11. We were able to get the foundation in place today and the walls framed. Pics attached. Next up is the roof. Frosty, cant do shed style food with purpose of doubling on other side as 8t would violate our HOA guidelines on square footage. Good thinking though. i like the idea about the cutouts! I think I'm going to make some "future" additional cutouts too for a drill press and a sander. One nut I'm trying to crack is where to store stock. Right now I'm planning on the back wall opposite the door so I can easily store 8 ft stock. Any good storage solutions y'all use other than yhrowing it up on a shelf or two?
  12. Well due to finances we had to considerably cut the size of the shop down. It now going to be 8x10. Orienting it so 8 feet of one of the 10 foot sides open up. Decided on dirt floors and peak style roof 9 feet highish. Got the holes for the posts dug yesterday and will be cementing them today. Pic attached.
  13. I ordered some tip cleaners and poked around but all seemed well. I'm sure I'll need them again sometime. So I realigned and adjusted the depth of the burners and that seems to have helped. However, in doing so I also created a significant gap in my burner port. Now I have blue flames coming out of one of them (pic attached). I have some leftover kaowool I could stuff down there but don't have a way to protect it from burning up and creating toxic fibers. I have a full 5 lb bag of kastolite too. But I'm not sure how I would go about using it to patch a burner port that's that awkward. Or how to store the leftover kastolite since I won't need all 5 pounds. Thoughts?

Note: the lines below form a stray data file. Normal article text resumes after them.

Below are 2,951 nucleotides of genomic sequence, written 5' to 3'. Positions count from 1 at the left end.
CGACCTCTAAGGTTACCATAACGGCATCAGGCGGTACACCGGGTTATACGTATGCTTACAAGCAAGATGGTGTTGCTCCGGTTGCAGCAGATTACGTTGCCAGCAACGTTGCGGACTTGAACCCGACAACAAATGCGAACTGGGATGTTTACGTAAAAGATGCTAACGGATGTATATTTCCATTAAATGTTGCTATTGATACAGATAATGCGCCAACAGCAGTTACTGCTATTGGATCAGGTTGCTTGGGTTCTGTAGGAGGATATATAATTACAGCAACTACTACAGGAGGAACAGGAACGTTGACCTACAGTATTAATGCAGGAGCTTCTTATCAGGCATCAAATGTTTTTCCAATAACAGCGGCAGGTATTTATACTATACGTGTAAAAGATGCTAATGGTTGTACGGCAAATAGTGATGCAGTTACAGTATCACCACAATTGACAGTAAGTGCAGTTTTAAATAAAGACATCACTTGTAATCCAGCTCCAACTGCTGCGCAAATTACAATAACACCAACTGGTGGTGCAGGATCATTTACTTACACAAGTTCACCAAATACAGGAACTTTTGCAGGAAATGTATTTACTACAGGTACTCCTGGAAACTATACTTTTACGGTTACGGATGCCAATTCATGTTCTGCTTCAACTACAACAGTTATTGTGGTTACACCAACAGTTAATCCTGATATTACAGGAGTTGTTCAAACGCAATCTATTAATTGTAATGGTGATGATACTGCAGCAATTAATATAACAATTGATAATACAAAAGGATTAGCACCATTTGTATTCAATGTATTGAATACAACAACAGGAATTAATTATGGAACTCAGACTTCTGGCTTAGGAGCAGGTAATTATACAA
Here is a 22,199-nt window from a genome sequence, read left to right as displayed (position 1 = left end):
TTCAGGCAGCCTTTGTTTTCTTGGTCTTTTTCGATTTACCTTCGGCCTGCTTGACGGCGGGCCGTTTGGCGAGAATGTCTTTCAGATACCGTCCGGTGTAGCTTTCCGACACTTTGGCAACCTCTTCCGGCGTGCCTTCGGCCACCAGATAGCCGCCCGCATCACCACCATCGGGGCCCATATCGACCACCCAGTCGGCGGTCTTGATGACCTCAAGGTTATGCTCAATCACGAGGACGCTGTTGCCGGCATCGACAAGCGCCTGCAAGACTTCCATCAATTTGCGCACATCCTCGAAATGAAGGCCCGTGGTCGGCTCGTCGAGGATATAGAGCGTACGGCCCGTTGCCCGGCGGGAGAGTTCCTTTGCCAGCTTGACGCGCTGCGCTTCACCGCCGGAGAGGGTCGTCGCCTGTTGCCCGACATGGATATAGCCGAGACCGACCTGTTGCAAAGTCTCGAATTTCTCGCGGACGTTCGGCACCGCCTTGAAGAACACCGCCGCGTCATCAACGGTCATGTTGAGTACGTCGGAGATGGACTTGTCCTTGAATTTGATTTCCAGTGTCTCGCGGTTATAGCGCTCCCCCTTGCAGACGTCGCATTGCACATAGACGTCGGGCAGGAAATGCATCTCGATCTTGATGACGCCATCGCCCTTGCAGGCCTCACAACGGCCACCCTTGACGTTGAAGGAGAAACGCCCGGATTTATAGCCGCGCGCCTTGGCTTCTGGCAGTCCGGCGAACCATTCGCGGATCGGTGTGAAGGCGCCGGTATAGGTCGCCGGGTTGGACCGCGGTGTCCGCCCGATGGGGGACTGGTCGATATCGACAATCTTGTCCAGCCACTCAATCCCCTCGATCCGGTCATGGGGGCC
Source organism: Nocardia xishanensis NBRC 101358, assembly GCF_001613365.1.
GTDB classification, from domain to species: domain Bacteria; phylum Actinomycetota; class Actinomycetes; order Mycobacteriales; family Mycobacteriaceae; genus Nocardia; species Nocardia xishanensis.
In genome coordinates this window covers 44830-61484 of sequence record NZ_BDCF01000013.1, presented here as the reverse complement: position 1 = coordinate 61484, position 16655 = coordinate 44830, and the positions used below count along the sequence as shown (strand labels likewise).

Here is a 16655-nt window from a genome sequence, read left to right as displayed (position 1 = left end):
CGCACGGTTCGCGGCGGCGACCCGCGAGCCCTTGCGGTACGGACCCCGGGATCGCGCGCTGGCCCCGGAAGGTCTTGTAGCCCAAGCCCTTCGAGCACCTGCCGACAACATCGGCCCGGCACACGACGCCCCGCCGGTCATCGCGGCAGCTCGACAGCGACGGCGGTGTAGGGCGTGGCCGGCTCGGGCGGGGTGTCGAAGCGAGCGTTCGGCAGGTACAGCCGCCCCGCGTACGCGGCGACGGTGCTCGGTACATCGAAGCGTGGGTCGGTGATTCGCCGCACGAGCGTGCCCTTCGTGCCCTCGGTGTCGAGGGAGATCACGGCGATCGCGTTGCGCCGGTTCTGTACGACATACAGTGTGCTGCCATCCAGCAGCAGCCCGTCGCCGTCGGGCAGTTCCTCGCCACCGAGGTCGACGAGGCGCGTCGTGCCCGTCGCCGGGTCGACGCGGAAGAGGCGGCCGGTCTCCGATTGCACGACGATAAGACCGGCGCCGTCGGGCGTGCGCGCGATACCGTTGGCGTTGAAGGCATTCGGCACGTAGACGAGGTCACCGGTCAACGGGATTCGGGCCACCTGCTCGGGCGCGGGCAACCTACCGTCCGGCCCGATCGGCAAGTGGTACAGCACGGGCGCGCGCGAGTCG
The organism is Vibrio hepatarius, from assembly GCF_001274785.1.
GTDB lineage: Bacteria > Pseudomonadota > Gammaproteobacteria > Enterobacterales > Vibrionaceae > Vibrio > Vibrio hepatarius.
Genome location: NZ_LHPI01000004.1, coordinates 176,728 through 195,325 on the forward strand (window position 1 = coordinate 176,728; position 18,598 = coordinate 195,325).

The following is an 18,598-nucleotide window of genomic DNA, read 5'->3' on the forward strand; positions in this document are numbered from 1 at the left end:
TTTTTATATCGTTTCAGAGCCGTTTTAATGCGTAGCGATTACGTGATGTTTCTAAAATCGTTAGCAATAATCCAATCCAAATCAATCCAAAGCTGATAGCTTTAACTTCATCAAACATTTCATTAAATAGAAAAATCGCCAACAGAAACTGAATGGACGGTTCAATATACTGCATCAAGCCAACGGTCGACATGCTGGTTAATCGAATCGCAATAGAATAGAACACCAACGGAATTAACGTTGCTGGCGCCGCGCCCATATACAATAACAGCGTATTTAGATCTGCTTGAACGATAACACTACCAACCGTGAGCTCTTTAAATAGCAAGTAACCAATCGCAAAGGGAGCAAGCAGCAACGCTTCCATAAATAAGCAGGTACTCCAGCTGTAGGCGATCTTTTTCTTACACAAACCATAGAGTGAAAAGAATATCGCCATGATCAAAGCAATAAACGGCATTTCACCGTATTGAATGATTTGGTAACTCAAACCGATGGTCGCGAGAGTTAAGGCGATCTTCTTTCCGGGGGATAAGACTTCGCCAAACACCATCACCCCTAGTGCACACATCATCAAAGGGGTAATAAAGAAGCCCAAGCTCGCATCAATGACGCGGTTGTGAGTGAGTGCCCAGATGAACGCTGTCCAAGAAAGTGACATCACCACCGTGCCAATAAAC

14. My dual frosty t burner propane bottle forge was up and running beautifully. Even at 2 psi I could get it up to forging temps. Alas, I managed to put kinks in my copper line during installation. So I went ahead and replaced the copper line and now my burner sputters no matter the psi range. I didnt move the burner nor change anything other than the copper line. From reading threads online I see 3 possibilities: 1. Now that the line isnt kinked, its created a flame with too much propane (it looks blue to me, video attached) 2. Not enough oxygen going into the I take. I'm inside a garage with the door open, and it wasn't unusually windy. 3. Exhaust fumes mixing in with the combustion, but I'm not entirely familiar with what this means or how to fix it. Since it was working great before, my best guess is reason 1, which I think could be fixed by cutting back the mig til? Am I on the right track here? Ps the tiny bit of dragons breath coming from the first burner is from plistix I just put in. The copper line that was replaced was the one further away.
  15. I did this casting in 3 sections, and the "cracking" is where I overlapped those sections. I applied it via hand instead of the tradtional pour. I only have 5 more pounds of the castable refractory left, so definitely not enough to do an entire layer. Should I just try to "patch" those cracks and throw on a layer of Plistix? I tried searching IFI for info on repairing or patching cracks and only came up with one thread with the above suggested. For those wondering, I asked Larry why the ice copper line wouldn't work, and he stated that it wasn't up to code.